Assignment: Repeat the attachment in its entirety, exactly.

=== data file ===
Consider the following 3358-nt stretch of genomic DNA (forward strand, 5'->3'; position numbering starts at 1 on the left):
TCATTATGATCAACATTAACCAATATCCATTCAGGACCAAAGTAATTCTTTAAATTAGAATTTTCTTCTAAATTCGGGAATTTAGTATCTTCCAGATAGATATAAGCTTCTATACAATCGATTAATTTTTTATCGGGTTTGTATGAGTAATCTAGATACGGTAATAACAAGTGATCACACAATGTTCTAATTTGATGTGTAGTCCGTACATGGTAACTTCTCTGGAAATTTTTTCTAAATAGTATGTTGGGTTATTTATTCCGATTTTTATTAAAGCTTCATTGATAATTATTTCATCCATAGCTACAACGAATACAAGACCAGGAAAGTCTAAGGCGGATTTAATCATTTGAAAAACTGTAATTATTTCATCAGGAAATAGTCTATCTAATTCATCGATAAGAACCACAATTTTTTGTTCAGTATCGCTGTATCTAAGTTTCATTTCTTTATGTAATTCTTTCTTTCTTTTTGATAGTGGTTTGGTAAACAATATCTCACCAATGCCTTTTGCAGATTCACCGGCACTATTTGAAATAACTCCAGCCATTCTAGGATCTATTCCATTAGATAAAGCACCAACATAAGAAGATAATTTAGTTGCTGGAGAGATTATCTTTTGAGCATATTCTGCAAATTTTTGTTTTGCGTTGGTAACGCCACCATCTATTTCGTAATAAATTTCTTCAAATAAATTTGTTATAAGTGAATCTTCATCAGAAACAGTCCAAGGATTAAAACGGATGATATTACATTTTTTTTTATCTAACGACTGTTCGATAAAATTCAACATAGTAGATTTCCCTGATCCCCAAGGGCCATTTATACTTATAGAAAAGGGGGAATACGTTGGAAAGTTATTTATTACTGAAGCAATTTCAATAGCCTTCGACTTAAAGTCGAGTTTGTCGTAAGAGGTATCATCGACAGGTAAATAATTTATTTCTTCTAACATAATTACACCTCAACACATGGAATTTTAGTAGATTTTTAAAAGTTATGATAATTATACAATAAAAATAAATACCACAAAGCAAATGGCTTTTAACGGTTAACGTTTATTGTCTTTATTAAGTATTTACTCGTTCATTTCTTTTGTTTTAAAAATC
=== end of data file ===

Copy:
Consider the following 3358-nt stretch of genomic DNA (forward strand, 5'->3'; position numbering starts at 1 on the left):
TCATTATGATCAACATTAACCAATATCCATTCAGGACCAAAGTAATTCTTTAAATTAGAATTTTCTTCTAAATTCGGGAATTTAGTATCTTCCAGATAGATATAAGCTTCTATACAATCGATTAATTTTTTATCGGGTTTGTATGAGTAATCTAGATACGGTAATAACAAGTGATCACACAATGTTCTAATTTGATGTGTAGTCCGTACATGGTAACTTCTCTGGAAATTTTTTCTAAATAGTATGTTGGGTTATTTATTCCGATTTTTATTAAAGCTTCATTGATAATTATTTCATCCATAGCTACAACGAATACAAGACCAGGAAAGTCTAAGGCGGATTTAATCATTTGAAAAACTGTAATTATTTCATCAGGAAATAGTCTATCTAATTCATCGATAAGAACCACAATTTTTTGTTCAGTATCGCTGTATCTAAGTTTCATTTCTTTATGTAATTCTTTCTTTCTTTTTGATAGTGGTTTGGTAAACAATATCTCACCAATGCCTTTTGCAGATTCACCGGCACTATTTGAAATAACTCCAGCCATTCTAGGATCTATTCCATTAGATAAAGCACCAACATAAGAAGATAATTTAGTTGCTGGAGAGATTATCTTTTGAGCATATTCTGCAAATTTTTGTTTTGCGTTGGTAACGCCACCATCTATTTCGTAATAAATTTCTTCAAATAAATTTGTTATAAGTGAATCTTCATCAGAAACAGTCCAAGGATTAAAACGGATGATATTACATTTTTTTTTATCTAACGACTGTTCGATAAAATTCAACATAGTAGATTTCCCTGATCCCCAAGGGCCATTTATACTTATAGAAAAGGGGGAATACGTTGGAAAGTTATTTATTACTGAAGCAATTTCAATAGCCTTCGACTTAAAGTCGAGTTTGTCGTAAGAGGTATCATCGACAGGTAAATAATTTATTTCTTCTAACATAATTACACCTCAACACATGGAATTTTAGTAGATTTTTAAAAGTTATGATAATTATACAATAAAAATAAATACCACAAAGCAAATGGCTTTTAACGGTTAACGTTTATTGTCTTTATTAAGTATTTACTCGTTCATTTCTTTTGTTTTAAAAATC